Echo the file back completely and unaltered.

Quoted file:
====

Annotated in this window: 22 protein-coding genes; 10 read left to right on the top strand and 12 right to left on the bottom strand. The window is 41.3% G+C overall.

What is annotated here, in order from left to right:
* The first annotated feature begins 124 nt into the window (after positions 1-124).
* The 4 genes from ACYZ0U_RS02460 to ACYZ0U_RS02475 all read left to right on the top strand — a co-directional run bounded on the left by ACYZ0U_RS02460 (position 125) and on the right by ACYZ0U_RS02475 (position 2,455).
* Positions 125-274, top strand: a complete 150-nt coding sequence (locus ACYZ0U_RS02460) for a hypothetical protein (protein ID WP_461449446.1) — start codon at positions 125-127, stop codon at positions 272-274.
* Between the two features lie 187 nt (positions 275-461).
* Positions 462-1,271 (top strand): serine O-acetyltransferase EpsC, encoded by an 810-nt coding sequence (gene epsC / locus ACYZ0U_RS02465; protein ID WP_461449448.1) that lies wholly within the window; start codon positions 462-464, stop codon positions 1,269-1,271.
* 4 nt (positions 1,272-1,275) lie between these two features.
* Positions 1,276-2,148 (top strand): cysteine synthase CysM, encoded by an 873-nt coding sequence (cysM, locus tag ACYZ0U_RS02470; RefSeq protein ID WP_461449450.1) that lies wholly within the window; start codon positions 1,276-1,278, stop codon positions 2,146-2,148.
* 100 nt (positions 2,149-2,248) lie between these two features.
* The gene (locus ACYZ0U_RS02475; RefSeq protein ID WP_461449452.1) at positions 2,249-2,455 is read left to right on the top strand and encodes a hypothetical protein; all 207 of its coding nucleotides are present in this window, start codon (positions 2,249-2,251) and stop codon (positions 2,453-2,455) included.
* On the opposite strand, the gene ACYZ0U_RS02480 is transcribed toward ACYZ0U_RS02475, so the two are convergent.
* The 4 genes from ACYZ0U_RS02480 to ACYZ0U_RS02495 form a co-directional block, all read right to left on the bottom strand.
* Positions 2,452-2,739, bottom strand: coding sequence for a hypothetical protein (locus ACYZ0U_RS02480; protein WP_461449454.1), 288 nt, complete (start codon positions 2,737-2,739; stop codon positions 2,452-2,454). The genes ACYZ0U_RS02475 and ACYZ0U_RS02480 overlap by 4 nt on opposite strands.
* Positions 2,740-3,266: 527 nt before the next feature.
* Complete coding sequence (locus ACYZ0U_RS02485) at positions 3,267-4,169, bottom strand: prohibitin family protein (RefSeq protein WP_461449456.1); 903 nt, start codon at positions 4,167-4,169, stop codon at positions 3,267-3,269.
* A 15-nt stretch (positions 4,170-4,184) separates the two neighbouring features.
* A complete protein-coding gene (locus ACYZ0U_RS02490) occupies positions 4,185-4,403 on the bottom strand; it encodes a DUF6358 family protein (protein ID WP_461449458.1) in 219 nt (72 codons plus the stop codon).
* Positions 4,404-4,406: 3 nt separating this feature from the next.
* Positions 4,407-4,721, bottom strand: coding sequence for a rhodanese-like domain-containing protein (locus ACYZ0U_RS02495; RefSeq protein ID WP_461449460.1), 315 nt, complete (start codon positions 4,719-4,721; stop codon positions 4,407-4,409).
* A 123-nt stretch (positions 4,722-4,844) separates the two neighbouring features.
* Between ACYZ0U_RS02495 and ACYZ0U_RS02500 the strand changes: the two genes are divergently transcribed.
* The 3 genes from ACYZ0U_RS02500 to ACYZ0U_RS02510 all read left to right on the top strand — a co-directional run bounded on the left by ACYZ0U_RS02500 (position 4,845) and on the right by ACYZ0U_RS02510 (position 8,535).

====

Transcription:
Annotated in this window: 22 protein-coding genes; 10 read left to right on the top strand and 12 right to left on the bottom strand. The window is 41.3% G+C overall.

What is annotated here, in order from left to right:
* The first annotated feature begins 124 nt into the window (after positions 1-124).
* The 4 genes from ACYZ0U_RS02460 to ACYZ0U_RS02475 all read left to right on the top strand — a co-directional run bounded on the left by ACYZ0U_RS02460 (position 125) and on the right by ACYZ0U_RS02475 (position 2,455).
* Positions 125-274, top strand: a complete 150-nt coding sequence (locus ACYZ0U_RS02460) for a hypothetical protein (protein ID WP_461449446.1) — start codon at positions 125-127, stop codon at positions 272-274.
* Between the two features lie 187 nt (positions 275-461).
* Positions 462-1,271 (top strand): serine O-acetyltransferase EpsC, encoded by an 810-nt coding sequence (gene epsC / locus ACYZ0U_RS02465; protein ID WP_461449448.1) that lies wholly within the window; start codon positions 462-464, stop codon positions 1,269-1,271.
* 4 nt (positions 1,272-1,275) lie between these two features.
* Positions 1,276-2,148 (top strand): cysteine synthase CysM, encoded by an 873-nt coding sequence (cysM, locus tag ACYZ0U_RS02470; RefSeq protein ID WP_461449450.1) that lies wholly within the window; start codon positions 1,276-1,278, stop codon positions 2,146-2,148.
* 100 nt (positions 2,149-2,248) lie between these two features.
* The gene (locus ACYZ0U_RS02475; RefSeq protein ID WP_461449452.1) at positions 2,249-2,455 is read left to right on the top strand and encodes a hypothetical protein; all 207 of its coding nucleotides are present in this window, start codon (positions 2,249-2,251) and stop codon (positions 2,453-2,455) included.
* On the opposite strand, the gene ACYZ0U_RS02480 is transcribed toward ACYZ0U_RS02475, so the two are convergent.
* The 4 genes from ACYZ0U_RS02480 to ACYZ0U_RS02495 form a co-directional block, all read right to left on the bottom strand.
* Positions 2,452-2,739, bottom strand: coding sequence for a hypothetical protein (locus ACYZ0U_RS02480; protein WP_461449454.1), 288 nt, complete (start codon positions 2,737-2,739; stop codon positions 2,452-2,454). The genes ACYZ0U_RS02475 and ACYZ0U_RS02480 overlap by 4 nt on opposite strands.
* Positions 2,740-3,266: 527 nt before the next feature.
* Complete coding sequence (locus ACYZ0U_RS02485) at positions 3,267-4,169, bottom strand: prohibitin family protein (RefSeq protein WP_461449456.1); 903 nt, start codon at positions 4,167-4,169, stop codon at positions 3,267-3,269.
* A 15-nt stretch (positions 4,170-4,184) separates the two neighbouring features.
* A complete protein-coding gene (locus ACYZ0U_RS02490) occupies positions 4,185-4,403 on the bottom strand; it encodes a DUF6358 family protein (protein ID WP_461449458.1) in 219 nt (72 codons plus the stop codon).
* Positions 4,404-4,406: 3 nt separating this feature from the next.
* Positions 4,407-4,721, bottom strand: coding sequence for a rhodanese-like domain-containing protein (locus ACYZ0U_RS02495; RefSeq protein ID WP_461449460.1), 315 nt, complete (start codon positions 4,719-4,721; stop codon positions 4,407-4,409).
* A 123-nt stretch (positions 4,722-4,844) separates the two neighbouring features.
* Between ACYZ0U_RS02495 and ACYZ0U_RS02500 the strand changes: the two genes are divergently transcribed.
* The 3 genes from ACYZ0U_RS02500 to ACYZ0U_RS02510 all read left to right on the top strand — a co-directional run bounded on the left by ACYZ0U_RS02500 (position 4,845) and on the right by ACYZ0U_RS02510 (position 8,535).